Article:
Need to make your own belts or straps for your project? This DIY will show you how to make your own basic strap that can be modified with any hardware you’d like!
There are many uses for straps and belts in both crafting and in the cosplay community. Here are some ideas:
- Bag or purse strap
- Costume belts
- Cosplay armor attachments
- Decorative belting for jackets and boots
You can use this tutorial for any kind of belt or strap, but as an example we are making a 1″ strap for a Mandolin. This tutorial will walk you through how to glue, sew, and weather beautiful strapping with clean seams and a sturdy look.
- A thicker, more heavy duty fabric like pleather or upholstery fabric.
- A strong spray adhesive (we used Locktite)
- Scissors or rotary cutter
- BERNINA 435 sewing machine
- 130/705 H LR 90 Leather Needle
- All purpose thread
- (Optional) Hardware: buckle assembly, Chicago screws, D rings, cording
- (Optional) Leather punch tools, hammer
- (Optional) 2mm EVA Foam
Instructions to make a strap or belt
Step 1: Cut the fabric
This tutorial is making a 1″ wide strap. Since we will be folding back the edges, we will double the width and cut the fabric 2″ wide. The length will also be measured double since we will be folding the straps in half and stitching them together for clean edges.
Step 2: Spray back of fabric with spray adhesive
When working with pleather we often use Loctite high performance spay adhesive. It is available at your local craft or hardware store. In a well ventilated area, we put down some newspaper to protect our work surface. Laying down the strips of fabric, backing side up, we sprayed an even coat of adhesive along the entire surface.
Step 3: Fold over each side of fabric so it meets in the middle of the backside
While still wet, we carefully folded the edges back so that they met in the center. Working our way down the strap until it was completely adhered.
Step 4: Press straps and let cure
We placed a board over the straps and placed some heavy items on top of it. This ensured we would have flat even straps with no bubbles or buckling. The straps were left to set for about 30 mins.
Step 5: Assemble the belt
The strip was first folded over lengthwise, matching the sides with the seam together leaving the solid side facing out. Using clips and we carefully lined up the strap edges and secured them together. The clips were helpful to keep both sides lined up evenly as we stitched.
Step 6: Stitching the straps
To keep the stitch tight to the edges, it was lined up to just inside one of the sewing foot prongs. Following along the edge we sewed all the way down the strap. The finishing on the end of the strap will depend on the project you are working on. For the mandolin strap we needed one blunt end finished in a half rectangle. We achieved this by keeping the needle in the down position and rotating the strap at a 90 degree angle.
On the other strap we left a gap at the fold and ran cording through it. (This is for tying to the top of your Mandolin.) We often use this technique adding “D” rings for various attachments. (just make sure you add the “D” ring before you start sewing it together!)
Step 7 (Optional): Make holes for belt buckles or other attachments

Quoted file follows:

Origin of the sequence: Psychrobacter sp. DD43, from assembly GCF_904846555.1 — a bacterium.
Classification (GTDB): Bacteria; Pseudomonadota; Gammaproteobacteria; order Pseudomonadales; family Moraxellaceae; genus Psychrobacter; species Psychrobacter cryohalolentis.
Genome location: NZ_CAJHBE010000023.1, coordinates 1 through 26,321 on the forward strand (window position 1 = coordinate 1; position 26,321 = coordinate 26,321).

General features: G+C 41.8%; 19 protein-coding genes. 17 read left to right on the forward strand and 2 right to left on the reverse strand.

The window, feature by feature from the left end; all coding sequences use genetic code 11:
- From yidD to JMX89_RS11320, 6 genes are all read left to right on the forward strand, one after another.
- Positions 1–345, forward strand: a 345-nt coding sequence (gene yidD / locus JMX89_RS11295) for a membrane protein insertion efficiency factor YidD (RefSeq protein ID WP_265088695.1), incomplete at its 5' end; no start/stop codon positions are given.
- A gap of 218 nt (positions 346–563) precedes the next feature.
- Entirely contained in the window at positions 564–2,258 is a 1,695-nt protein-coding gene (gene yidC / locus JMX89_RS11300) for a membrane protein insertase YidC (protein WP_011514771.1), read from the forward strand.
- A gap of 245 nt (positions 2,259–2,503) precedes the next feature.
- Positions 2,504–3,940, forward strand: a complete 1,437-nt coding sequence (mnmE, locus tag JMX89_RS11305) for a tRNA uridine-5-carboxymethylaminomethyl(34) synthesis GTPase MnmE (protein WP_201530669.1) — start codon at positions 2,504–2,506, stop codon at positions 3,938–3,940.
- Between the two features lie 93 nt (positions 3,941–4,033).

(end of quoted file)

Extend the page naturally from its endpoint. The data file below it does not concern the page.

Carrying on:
Using a leather punch tool and a hammer you can cut shapes into the strap to accommodate buckles, straps, attachments etc. We used a small circle and oval for the buckle and a large circle for the mandolin button. We placed the punch tool where we wanted the hole, cutting side down, and tapped it with a hammer until it cut completely through the strap. It helps to do this on a piece of wood so you don’t destroy your table!
Based on our hardware’s size, we used a small circle to punch two holes for a Chicago screw to hold the buckle in place. We also added an oval between the small holes, allowing room for the prong of the buckle to pivot.
Folding over the edge, the belt buckle was installed and was secured with a Chicago screw.
Here are what our two straps look like with the various attachments:
Step 8 Weathering the straps
One of the most important and most enjoyable parts of making realistic projects is weathering. Adding a little paint or “wear and tear” can really make your item pop. For these straps we used black and dark brown leather paint. Leather paint works well on pleather materials because of its flexibility but regular acrylic paints work well too!
We mixed a little bit of black to the brown so it become a darker shade. Then it was watered it down and washed over the belt straps.
After letting it set for a few seconds we lightly dabbed it with a paper towel. This process was repeated until we had a the desired effect. You can really see what a difference a little paint can make!
And there you have it! This is what the final product looks like attached to the mandolin.
The possibilities are endless. Here are some examples of other projects we’ve used this technique on:
For a thicker strap, you can insert a strip of 2mm EVA foam. Just glue the foam in the center of the fabric before folding over the edges in step 3.
This project called for a lot of weathering. In addition to paint, we used a Dremel tool to add wear marks on the edges and around the buckles for a more distressed look.
This is an example of how strapping can be used to attach armor. The shoulders are attached with “D’ rings at the top with additional strapping around the arms.
These straps were attached to the armor using Chicago screws and connect together with magnets that where sewn directly into the belt ends.
These adjustable straps were added to a resin mask to make it fit comfortably on the head.
Thank You for looking. We can’t wait to see what uses you come up with!